First published in Business NH Magazine, June 8, 2023
Despite the economic turbulence of the last three years, factors slowing the growth of the economy in NH today are similar to those holding the state back in 2019. The well-being of Granite Staters continues to be constrained by a lack of available and affordable housing and child care.
Consequently, workforce participation and growth are lower than they would be without these constraints. While housing and child care challenges existed before the pandemic, they have been exacerbated by the health and economic shocks from COVID-19. Public programs to support current workers and develop future Granite Staters’ skills are increasingly important.
Bigger Economy, Fewer Workers
The labor force constraint has become more severe in NH since the pandemic. The size of the economy has grown, but the number of Granite Staters participating in the labor force is smaller.
Gross State Product rose to $83 billion in 2022 (inflation-adjusted to 2012 dollars). That is about $6.2 billion (8.1%) higher than the inflation-adjusted Gross State Product in pre-pandemic 2019.
However, the average number of NH residents participating in the labor force in 2022, which counts people either working or actively looking for work, was lower than in 2019. While the labor force averaged 780,540 people in the last full year before the pandemic, an average of 13,868 (1.8%) fewer Granite Staters participated in the labor force in 2022.
A different survey shows employers reported the number of jobs filled in 2022 within NH’s borders was 2,400 (0.4%) higher than in 2019. This suggests the state may be either losing fewer workers to jobs across state lines or is attracting more workers from other states, relative to before the pandemic. Even by this measure, however, the increase in filled jobs is still well below overall economic growth.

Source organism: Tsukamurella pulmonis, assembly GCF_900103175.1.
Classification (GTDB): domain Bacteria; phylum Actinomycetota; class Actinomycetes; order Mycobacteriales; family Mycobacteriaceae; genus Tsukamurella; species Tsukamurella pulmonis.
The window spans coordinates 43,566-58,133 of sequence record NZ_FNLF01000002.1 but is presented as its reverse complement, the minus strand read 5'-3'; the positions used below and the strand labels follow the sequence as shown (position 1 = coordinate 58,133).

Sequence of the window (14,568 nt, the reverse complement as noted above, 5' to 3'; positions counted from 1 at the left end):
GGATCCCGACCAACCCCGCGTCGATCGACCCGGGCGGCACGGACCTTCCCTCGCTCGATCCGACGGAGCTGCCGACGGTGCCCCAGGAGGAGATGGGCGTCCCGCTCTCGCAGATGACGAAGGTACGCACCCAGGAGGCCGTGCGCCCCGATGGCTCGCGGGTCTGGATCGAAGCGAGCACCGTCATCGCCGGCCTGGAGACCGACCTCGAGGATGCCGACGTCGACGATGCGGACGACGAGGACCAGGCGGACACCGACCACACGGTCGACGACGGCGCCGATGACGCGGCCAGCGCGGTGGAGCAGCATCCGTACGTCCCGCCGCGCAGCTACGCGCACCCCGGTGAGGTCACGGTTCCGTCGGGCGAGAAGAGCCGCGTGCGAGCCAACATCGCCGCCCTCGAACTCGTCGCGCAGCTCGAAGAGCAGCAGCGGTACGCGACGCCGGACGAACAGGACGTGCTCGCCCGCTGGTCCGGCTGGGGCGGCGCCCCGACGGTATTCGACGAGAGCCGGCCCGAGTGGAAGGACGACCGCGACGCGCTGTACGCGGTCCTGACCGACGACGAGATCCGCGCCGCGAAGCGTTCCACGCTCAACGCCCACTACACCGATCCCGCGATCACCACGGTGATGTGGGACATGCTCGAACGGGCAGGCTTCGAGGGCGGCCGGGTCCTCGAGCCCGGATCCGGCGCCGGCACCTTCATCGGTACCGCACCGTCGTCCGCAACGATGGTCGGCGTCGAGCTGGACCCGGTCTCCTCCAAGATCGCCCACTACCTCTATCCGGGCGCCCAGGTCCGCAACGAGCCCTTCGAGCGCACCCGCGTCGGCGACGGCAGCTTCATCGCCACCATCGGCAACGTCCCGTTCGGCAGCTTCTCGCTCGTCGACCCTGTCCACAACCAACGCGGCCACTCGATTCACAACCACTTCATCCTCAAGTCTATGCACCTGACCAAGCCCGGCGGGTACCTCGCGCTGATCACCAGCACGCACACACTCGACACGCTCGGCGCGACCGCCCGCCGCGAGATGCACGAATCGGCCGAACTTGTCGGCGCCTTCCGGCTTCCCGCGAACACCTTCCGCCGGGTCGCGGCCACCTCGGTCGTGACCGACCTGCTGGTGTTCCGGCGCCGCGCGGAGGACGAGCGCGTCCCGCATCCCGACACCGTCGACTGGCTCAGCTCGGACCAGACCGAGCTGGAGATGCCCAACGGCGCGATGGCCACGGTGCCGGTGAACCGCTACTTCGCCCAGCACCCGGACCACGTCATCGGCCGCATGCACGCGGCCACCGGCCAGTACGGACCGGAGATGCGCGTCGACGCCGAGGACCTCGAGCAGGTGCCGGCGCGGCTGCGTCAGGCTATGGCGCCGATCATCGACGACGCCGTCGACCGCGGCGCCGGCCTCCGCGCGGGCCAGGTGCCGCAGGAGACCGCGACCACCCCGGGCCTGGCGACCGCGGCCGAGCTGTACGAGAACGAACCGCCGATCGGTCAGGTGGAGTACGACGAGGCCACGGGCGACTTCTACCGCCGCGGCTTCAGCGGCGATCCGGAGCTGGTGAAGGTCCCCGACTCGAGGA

Aging Out of the Workforce
One of the key impacts the pandemic may have had on the labor force is the acceleration of plans for retirement. Many Granite Staters may have exited the workforce earlier than they originally intended due to the pandemic and its threats to the health of older adults.
About half of the adults surveyed by the U.S. Census Bureau who do not have a job say they are retired. Other survey data estimate that the number of Granite Staters age 55 and older who indicated they did not want a job in the 12 months ending February 2023 was 37,300 higher than in 2019. New Hampshire residents aged 25 to 54 who said they did not want a job increased by 9,700, while there was little change among workers younger than 25.
While some of the increase for older adults may be due to people retiring or no longer looking for work, more people have also aged into this group since 2019 as well.
According to U.S. Census Bureau estimates, about 110,300 Granite Staters were 60 to 64 years old in July 2021, followed by nearly 108,700 aged 55 to 59 years. Combined, these groups were approximately 15.8% of the state’s population. Another 166,700 (12%) were 65 to 74 years old.
These figures suggest the state’s labor force would have declined substantially over this time period regardless of the pandemic’s impacts. COVID-19 appears to have accelerated this building workforce constraint.
Factors Holding Back Younger Workers
Survey data identify a few key reasons why younger adults in NH may not be working. The leading reason, provided by about 9.7% of adults between June 2022 and February 2023, was being sick with an illness other than COVID-19 or experiencing a disability. While disabilities have long-term effects, these data show that temporary, seasonal illnesses can substantially affect workforce participation.
About 4.8% of adults indicated they did not want to be employed, while another 3.7% cited a lack of employment because they were caring for children who were not in school or child care. With average child-care center prices in NH rising to $13,151 for a toddler and $14,245 for an infant in 2021, and accessibility limited even when it can be afforded, many parents may be choosing to forgo work to care for children.
The list of reasons provided for not working also included either being sick with COVID-19 or caring for someone who was, with short or long-term symptoms; caring for an older adult; and lacking transportation.
– Phil Sletten, Research Director